Industrial materials are moving in. Brass, chrome, steel, concrete and glass are bringing a raw, unpolished and industrial look into our homes. Inspiration comes from workshops, making craftsmanship a part of the design. Hard-wearing concrete complements delicate, structured and coloured glass, while steel and chrome make sure there’s no mistaking the presence of machine-related crafts influence. We play with contradictions and soften up the hard industrial design with coloured glass, warm light and fluid forms.
Lustrous urban life
Glass doesn’t have to just be knick-knacks on the window sill and on the shelves. Glass designs combined with black metal give your home an industrial look – forget about glass tables in teenagers’ rooms in the 90s, and start thinking of cool New Yorker apartments with raw brick walls and skyline views over Manhattan. Structured glass has the perfect form for spaces that you want to radiate with industrial luxury. Structured glass furniture is a good choice if you feel you’re lacking a bit of roughness to contrast the huge, pillowy lounge sofa, the minimalistic light grey chaise longue or the classically set dining table.
Structured glass casts an elegant light over your living room. The dimpled textures add a soft slant to the hard glass surface, which the material is usually associated with. If you hang a glass lamp up, you can determine the lamp's hardness depending on the bulb you put in. A cold light provides a bluish glow that complements your room’s industrialised look, while a warmer, more yellowish light is perfect for cosier homes.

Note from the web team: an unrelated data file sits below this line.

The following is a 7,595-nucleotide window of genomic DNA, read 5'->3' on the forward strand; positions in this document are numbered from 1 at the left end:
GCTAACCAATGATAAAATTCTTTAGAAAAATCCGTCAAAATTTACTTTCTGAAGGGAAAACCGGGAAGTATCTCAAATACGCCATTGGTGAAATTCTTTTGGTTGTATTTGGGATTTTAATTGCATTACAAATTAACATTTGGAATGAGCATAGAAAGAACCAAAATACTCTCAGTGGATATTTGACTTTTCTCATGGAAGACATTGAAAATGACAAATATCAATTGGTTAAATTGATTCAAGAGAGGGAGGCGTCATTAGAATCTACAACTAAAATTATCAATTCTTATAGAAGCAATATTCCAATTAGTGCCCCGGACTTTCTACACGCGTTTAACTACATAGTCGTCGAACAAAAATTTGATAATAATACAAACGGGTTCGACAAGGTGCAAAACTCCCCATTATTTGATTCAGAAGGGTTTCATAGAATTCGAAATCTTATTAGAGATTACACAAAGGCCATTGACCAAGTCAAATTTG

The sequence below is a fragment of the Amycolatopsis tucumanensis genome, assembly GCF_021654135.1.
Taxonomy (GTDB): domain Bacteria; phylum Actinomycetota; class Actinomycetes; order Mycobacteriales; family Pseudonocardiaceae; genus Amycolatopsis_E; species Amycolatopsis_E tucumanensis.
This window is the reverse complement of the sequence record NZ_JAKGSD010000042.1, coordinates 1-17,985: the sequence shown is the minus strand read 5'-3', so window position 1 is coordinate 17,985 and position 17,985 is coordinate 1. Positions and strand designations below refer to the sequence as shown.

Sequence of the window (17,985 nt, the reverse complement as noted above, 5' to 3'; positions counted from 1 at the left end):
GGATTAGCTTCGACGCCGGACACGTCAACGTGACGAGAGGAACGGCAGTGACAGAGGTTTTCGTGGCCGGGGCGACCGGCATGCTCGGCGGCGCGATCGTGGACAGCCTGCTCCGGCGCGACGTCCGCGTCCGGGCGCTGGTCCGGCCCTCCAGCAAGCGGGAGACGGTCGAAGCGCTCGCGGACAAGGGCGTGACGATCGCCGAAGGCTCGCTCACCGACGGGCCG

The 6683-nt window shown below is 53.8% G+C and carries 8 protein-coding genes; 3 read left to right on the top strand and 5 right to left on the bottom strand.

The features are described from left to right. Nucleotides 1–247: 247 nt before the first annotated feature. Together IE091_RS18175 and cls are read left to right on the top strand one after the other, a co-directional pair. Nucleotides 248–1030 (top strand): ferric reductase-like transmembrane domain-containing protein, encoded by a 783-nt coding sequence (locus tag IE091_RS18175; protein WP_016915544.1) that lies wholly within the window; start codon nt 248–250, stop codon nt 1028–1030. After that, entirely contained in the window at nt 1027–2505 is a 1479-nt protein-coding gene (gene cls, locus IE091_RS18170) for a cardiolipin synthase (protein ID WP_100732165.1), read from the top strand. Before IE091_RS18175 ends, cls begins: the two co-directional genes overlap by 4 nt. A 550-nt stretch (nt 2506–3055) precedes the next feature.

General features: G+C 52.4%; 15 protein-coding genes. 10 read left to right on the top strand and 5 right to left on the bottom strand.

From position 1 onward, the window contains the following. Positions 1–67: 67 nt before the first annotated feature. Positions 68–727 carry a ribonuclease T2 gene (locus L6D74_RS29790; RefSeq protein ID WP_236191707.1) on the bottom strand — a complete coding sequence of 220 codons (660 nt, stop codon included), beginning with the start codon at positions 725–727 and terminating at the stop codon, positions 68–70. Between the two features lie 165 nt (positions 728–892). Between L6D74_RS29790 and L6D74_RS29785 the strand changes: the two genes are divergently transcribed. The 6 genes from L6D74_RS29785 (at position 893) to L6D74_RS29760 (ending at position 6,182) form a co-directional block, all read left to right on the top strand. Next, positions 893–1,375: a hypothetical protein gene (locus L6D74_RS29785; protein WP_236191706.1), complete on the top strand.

Glass installations create a clean look on your window sills and on your shelves. Coloured glass can go one step further. Pastel-coloured glass vases look good with heavy ceramics, while smoky tones are reminiscent of the swinging 70s and spacious living rooms. Coloured glass creates a stylish foundation for your small displays and is particularly good juxtaposed with brass, on your wooden sideboard or as a decorative ornament in the hallway.